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Go here to read more about the day care unionization case.
"In Michigan because of the partnership between AFSCME and the governor's office, this means that 45,000 new AFSCME members, quality child care providers, will be on the ground providing care to children. That is great for our state."
Michigan Gov. Jennifer Granholm spoke these words in a 2008 speech to the 38th international convention of the American Federation of State, County and Municipal Employees, known as AFSCME. What made these words different from other comments is that Gov. Granholm did something she apparently hasn't done publicly since - that is, acknowledge her office's involvement in unionizing the state's home-based child care providers.
In the speech, Gov. Granholm said, "We are partners in making that happen."
This unionization was strange: It involved independent contractors and business owners - not the people are usually placed in a public employees union. Questions about the arrangement first arose in September 2009, when the Mackinac Center Legal Foundation filed a lawsuit to stop the illegal diversion of so-called "union dues" from providers' state government subsidy checks to the union claiming to represent them. Now a federal class-action lawsuit is challenging the legality of the unionization itself.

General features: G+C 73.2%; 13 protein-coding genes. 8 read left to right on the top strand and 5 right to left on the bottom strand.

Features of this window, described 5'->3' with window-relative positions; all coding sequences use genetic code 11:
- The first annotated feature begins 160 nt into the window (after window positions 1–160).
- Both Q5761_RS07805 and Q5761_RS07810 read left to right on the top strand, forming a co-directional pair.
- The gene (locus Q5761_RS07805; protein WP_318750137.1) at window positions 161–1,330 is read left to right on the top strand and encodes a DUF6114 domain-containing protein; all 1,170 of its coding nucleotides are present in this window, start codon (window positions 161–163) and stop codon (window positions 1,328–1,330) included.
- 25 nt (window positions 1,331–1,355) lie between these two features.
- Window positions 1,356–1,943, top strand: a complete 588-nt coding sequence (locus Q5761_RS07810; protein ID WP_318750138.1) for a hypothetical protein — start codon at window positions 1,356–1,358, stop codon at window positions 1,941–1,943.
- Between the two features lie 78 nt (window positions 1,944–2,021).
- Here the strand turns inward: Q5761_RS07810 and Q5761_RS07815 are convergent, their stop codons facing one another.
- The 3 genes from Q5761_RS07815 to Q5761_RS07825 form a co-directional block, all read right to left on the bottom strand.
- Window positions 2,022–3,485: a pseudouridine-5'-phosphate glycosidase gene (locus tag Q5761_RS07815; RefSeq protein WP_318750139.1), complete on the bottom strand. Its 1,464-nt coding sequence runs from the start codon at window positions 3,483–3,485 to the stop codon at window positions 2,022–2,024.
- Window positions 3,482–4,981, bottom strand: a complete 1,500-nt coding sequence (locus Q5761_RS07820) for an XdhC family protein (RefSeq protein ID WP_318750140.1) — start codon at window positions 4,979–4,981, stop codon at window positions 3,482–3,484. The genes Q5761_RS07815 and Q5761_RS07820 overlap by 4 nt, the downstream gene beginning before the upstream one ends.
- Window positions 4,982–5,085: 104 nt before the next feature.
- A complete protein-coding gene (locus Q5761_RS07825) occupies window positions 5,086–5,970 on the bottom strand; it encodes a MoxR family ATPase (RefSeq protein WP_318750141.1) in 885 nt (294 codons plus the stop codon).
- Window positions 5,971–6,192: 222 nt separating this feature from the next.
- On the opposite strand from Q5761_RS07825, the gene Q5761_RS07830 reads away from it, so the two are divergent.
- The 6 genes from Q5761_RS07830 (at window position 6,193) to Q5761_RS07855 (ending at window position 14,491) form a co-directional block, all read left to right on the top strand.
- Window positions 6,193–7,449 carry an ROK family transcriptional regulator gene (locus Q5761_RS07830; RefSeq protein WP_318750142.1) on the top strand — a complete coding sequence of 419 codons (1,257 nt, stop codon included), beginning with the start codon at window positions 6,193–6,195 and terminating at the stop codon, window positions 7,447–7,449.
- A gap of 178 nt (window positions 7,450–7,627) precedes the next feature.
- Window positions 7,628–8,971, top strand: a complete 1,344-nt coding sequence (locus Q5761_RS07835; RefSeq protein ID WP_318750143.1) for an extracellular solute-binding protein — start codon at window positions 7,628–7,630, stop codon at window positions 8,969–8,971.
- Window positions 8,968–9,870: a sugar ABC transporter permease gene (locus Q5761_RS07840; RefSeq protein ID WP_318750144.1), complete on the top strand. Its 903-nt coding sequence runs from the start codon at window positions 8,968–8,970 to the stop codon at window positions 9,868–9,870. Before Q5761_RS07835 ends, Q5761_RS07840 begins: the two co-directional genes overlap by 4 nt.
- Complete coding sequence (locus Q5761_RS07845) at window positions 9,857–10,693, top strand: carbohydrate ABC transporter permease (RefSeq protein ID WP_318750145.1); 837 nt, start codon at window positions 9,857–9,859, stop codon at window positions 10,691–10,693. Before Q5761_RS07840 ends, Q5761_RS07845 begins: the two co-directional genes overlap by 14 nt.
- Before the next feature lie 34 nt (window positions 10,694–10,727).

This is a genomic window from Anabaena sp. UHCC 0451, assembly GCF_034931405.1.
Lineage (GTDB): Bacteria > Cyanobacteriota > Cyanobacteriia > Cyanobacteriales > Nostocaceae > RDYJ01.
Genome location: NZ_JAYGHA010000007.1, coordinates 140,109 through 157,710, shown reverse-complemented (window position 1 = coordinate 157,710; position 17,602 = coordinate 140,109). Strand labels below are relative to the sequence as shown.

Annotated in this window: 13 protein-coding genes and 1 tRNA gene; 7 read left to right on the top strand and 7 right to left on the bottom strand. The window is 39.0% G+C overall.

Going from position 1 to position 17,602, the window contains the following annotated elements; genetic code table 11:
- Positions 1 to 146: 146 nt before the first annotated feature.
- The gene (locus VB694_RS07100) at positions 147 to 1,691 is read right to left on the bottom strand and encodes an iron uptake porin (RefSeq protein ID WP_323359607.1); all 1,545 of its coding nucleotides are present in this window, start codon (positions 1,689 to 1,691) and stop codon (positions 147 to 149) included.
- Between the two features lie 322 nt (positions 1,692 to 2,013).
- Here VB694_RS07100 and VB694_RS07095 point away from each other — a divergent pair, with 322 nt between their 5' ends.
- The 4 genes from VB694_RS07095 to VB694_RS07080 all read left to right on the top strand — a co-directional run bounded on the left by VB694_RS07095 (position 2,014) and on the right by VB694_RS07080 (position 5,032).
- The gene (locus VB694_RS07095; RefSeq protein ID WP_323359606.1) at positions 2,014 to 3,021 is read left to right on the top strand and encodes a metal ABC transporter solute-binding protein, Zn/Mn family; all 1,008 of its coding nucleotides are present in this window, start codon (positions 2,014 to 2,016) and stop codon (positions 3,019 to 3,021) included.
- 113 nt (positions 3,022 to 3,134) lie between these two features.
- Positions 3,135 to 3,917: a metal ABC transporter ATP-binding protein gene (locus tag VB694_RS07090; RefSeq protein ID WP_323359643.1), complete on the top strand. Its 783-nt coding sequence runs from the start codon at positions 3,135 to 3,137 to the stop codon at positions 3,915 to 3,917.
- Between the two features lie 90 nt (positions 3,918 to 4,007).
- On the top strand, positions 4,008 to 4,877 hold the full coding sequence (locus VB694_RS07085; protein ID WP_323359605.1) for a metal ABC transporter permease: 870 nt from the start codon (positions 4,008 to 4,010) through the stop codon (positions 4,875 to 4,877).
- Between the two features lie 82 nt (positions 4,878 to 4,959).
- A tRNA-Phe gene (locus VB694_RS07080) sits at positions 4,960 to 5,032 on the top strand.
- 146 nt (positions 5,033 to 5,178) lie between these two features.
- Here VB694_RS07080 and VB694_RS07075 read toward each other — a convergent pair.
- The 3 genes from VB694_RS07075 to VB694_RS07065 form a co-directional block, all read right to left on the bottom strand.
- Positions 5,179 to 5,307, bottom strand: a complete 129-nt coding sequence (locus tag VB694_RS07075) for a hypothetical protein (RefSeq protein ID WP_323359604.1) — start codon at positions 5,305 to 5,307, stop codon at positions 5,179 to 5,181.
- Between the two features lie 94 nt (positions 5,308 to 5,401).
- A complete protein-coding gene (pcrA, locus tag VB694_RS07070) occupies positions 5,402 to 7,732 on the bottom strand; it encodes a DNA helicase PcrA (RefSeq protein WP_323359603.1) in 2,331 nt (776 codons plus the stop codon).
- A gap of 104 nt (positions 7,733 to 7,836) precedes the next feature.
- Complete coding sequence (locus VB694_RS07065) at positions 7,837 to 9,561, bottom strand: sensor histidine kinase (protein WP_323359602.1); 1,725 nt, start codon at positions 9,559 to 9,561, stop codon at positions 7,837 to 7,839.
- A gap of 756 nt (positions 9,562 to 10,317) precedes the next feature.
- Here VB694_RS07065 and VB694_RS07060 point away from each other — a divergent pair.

Even though this stealth unionization landed her administration in both state and federal courts, Gov. Granholm has been remarkably absent on the legal front and silent with the press.
Granholm spokesperson Liz Boyd has suggested the governor's office and the Michigan Department of Human Services simply complied with a unionization process properly carried out by the Michigan Employment Relations Commission.
But a close investigation finds ample evidence to back up what Gov. Granholm said in her speech to AFSCME - that her administration was involved in arranging the unionization from the start.
In 2006, the Michigan Home Based Child Care Council was born out of an "interlocal agreement" between the state Department of Human Services and Flint-based Mott Community College. The MHBCCC was critical to the unionization effort since it provided the union with an "employer" to organize against.
A Mott spokesman says that in late 2005, Lt. Gov. John Cherry called Mott President Dick Shaink to talk about welfare reform legislation. Cherry then asked if Mott "would be willing to become involved in training child care providers."
Further discussion took place during March and April 2006 conference calls between Mott and several members of the governor's legal staff.
Mott entered into the interlocal agreement later that year.
In a letter sent to Shaink and the DHS director dated Sept. 1, 2006, Gov. Granholm stated her approval of the agreement based on the recommendation of the Attorney General.
While the state purportedly tapped Mott for its expertise in early childhood education, college officials say since then, neither the DHS nor the Michigan Home Based Child Care Council has asked the college to provide any training.